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Google Bolsters Its Washington Presence

By Judy Sarasohn
Thursday, May 25, 2006

Google, which along with other Internet companies is battling the telephone and cable giants over "network neutrality," is doubling the size of its Washington lobby staff.

From one to two.

Yet, it's a big hire for Google Inc. Jamie E. Brown , a special assistant to President Bush for legislative affairs, will join the company next month as federal relations counsel. She'll be working with Alan B. Davidson , head of the office, a Democrat, and previously associate director of the Center for Democracy and Technology, a public policy nonprofit that supports access to the Internet, privacy rights and free expression.

The company does have a couple of junior support people in the D.C. office and some outside lobbyists. Jon Murchinson , a spokesman for Google, said the company plans to build its Washington office but has no specific number in mind.

Although the lobby-biz chatter is that Google needs to add some Republican firepower in town, Murchison wouldn't talk partisan politics.

"We hired her because she's going to be an asset" to our users, he said. "Jamie has a track record of success in guiding important and complicated issues through the legislative process, and she will be a strong advocate on behalf of Google and our users."

Ed Gillespie , the Republican of Quinn Gillespie & Associates , worked closely with Brown on the Senate confirmations of Chief Justice John G. Roberts Jr. and Justice Samuel A. Alito Jr. She participated in mock hearings to prepare them and walked the Capitol halls with them.

"She is one of the smartest, most energetic people I've ever worked with," Gillespie said. "She will be a huge asset to Google at a time when they need some help on the Republican side."

On "network neutrality," Google, Amazon.com Inc., Yahoo Inc. and others are fighting Verizon Communications Inc., AT&T Inc. and other broadband behemoths over access to new fiber-optic networks. Other issues that Google cares about on the Hill involve copyright laws, privacy and foreign trade.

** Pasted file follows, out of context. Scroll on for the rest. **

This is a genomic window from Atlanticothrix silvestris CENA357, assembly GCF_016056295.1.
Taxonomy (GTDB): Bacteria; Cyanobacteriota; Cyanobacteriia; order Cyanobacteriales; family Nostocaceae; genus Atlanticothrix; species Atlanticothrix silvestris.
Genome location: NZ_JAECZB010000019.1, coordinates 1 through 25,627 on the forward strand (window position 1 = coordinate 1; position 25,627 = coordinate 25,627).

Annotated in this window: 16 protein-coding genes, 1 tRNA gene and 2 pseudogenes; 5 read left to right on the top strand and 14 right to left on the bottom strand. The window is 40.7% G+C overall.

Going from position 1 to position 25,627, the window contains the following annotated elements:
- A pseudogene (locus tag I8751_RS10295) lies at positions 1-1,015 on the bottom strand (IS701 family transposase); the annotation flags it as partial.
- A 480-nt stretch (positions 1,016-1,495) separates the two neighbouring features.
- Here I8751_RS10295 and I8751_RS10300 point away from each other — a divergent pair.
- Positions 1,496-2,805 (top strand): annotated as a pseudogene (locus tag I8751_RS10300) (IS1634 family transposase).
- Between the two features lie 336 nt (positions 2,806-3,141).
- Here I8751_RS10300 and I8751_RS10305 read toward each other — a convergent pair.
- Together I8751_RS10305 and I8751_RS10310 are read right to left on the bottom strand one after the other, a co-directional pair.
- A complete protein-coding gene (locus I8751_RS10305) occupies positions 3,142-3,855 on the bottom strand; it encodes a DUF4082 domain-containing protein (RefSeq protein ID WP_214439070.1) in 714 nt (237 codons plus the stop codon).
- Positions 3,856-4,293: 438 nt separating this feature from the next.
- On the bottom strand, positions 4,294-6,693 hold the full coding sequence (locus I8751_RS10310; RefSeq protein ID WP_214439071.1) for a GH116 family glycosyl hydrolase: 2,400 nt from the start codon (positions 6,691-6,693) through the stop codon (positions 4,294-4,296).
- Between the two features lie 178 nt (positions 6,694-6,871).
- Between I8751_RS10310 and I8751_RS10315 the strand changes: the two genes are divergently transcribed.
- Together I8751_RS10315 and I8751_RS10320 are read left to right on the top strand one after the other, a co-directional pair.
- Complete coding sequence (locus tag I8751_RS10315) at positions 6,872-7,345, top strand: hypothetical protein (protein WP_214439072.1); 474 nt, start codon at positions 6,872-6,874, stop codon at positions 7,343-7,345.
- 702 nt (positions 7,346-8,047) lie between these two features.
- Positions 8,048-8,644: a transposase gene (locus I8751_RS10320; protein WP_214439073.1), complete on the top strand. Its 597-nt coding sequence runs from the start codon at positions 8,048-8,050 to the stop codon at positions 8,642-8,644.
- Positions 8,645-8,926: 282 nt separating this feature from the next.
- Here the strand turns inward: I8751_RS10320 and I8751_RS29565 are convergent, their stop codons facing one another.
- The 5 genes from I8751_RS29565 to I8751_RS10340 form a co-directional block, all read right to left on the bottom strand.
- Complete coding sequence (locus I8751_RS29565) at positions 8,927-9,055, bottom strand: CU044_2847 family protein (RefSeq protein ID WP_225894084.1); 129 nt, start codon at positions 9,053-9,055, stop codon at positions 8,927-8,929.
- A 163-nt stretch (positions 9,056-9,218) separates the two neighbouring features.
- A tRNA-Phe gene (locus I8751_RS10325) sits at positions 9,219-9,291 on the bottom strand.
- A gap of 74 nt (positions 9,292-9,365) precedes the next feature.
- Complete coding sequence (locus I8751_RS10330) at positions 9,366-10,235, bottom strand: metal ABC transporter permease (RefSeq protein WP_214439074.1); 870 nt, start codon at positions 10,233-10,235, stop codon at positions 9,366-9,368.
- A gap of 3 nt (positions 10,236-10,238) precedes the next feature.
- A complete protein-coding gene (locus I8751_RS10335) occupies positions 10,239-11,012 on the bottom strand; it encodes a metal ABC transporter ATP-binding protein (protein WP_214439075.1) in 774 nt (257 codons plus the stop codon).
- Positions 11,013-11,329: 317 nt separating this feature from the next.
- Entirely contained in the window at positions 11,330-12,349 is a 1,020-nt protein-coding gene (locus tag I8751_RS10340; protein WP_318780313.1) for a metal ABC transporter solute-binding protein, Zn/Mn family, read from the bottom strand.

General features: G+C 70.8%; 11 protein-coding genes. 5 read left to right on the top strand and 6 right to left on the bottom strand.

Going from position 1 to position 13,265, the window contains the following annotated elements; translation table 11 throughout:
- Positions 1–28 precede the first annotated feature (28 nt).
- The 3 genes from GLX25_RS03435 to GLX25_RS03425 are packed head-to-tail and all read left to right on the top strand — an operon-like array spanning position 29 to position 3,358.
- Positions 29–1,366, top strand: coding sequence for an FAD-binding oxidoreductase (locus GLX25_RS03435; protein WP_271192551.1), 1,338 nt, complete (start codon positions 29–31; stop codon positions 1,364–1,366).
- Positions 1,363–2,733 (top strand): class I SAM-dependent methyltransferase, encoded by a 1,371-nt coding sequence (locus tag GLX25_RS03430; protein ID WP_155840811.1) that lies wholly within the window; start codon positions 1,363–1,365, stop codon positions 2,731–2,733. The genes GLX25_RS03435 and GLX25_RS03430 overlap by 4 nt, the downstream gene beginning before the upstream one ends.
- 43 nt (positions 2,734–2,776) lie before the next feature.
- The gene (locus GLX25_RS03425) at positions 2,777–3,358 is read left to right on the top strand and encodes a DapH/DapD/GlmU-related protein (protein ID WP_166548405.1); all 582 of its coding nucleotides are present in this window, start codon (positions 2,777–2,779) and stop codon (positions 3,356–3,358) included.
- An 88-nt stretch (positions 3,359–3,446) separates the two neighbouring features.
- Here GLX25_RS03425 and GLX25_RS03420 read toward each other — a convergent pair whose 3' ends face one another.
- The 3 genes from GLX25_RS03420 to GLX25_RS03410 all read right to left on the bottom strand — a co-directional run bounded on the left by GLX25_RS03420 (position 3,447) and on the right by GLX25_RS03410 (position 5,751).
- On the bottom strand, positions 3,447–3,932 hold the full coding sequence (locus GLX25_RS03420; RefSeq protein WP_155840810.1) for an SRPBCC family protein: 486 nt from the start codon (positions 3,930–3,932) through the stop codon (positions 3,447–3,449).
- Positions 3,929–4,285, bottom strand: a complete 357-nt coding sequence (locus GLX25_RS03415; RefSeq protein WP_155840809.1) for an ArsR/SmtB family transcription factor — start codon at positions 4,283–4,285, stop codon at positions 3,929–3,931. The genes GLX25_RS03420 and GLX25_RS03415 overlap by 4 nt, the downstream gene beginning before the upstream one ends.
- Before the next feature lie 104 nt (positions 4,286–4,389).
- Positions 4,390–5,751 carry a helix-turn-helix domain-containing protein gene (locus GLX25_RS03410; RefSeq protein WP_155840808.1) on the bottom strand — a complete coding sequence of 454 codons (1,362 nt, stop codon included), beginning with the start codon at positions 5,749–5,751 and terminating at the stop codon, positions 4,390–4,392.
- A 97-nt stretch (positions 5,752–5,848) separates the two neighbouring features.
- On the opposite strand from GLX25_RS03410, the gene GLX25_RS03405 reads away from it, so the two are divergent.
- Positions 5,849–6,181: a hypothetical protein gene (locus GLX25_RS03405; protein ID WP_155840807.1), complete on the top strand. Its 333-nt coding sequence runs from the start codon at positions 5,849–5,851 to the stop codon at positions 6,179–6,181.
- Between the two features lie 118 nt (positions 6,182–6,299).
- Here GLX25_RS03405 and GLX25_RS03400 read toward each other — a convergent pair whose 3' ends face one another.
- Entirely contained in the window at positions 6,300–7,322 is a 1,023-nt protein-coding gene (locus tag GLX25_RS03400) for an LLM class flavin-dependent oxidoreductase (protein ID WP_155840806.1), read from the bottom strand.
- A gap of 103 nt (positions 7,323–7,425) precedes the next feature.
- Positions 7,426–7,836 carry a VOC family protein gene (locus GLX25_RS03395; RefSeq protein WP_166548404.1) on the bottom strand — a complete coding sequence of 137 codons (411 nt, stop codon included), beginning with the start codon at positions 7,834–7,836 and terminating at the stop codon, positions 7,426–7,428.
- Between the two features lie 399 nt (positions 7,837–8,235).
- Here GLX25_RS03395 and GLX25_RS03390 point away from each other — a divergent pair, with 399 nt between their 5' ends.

Brown said in a statement: "I have been incredibly honored to be able to serve the president in the White House, but I am thrilled about this opportunity to join the excellent team at Google. This is an extraordinarily exciting and important time for the Internet industry, with many policy questions being debated and decided for the very first time."

Bush Veteran Moves On

Speaking of veterans of the Bush administration . . . Kelley Gannon , who traipsed around the world doing press advance for both Presidents Bush and more recently worked for the chain-drugstore folks, has joined Fleishman-Hillard as a senior vice president in the firm's public affairs practice.

Gannon had been vice president of communications at the National Association of Chain Drug Stores since 2003. She said her move to Fleishman was unrelated to the shake-up at NACDS; her boss there, Craig L. Fuller , resigned last month.

"I thoroughly enjoyed my time there. I felt like I needed a new phase in my life," Gannon said.

She will be providing "strategic counsel" and perhaps some lobbying, depending on client needs. "I'm just happy to fill a client's need, be it communications or lobbying," Gannon said.

Lawyer Joins Southwest Airlines

As Karen Judd Lewis nicked from her new employer's slogan, she "is free to move about the country." Lewis, a former partner at the law and lobby firm of Williams & Jensen , recently joined Dallas-based Southwest Airlines as senior director for governmental affairs.

Lewis says she likes the company's "values," its team approach and even the sometimes lame sense of humor of its crews, which she says she shares. One of her big priorities will be to fight for the repeal of the "Wright Amendment" -- named for then-House Speaker Jim Wright (D-Tex.) -- which restricts operations at Dallas Love Field.

Career Moves

In other moves about town . . . Kristi Kennedy , until recently legislative director for Sen. Paul S. Sarbanes (D-Md.), has joined Bryan Cave Strategies ' strategic corporate consulting practice.

Dan Cohen , has left Inamed Corp., a medical device manufacturing company, and joined US Oncology Inc. He has opened a D.C. office for the nationwide cancer treatment and research network. The company said the office will allow it to "play a more active role in the day-to-day Capitol Hill activities and regulatory policy development in key agencies that are critical to national cancer policy." A former Hill staffer, Cohen had also worked at the American Israel Public Affairs Committee.

Patrick Brady has joined Widmeyer Communications as a vice president working with the shop's health-care and public affairs clients. He previously worked for Spectrum Science Communications and was executive director of Citizens for Long Term Care, a coalition of national and local health-care providers, advocates, insurers and others.

Widmeyer recently signed up several new clients, including the American Foundation for the Blind, Pfizer Inc. and the American Society of Gene Therapy.

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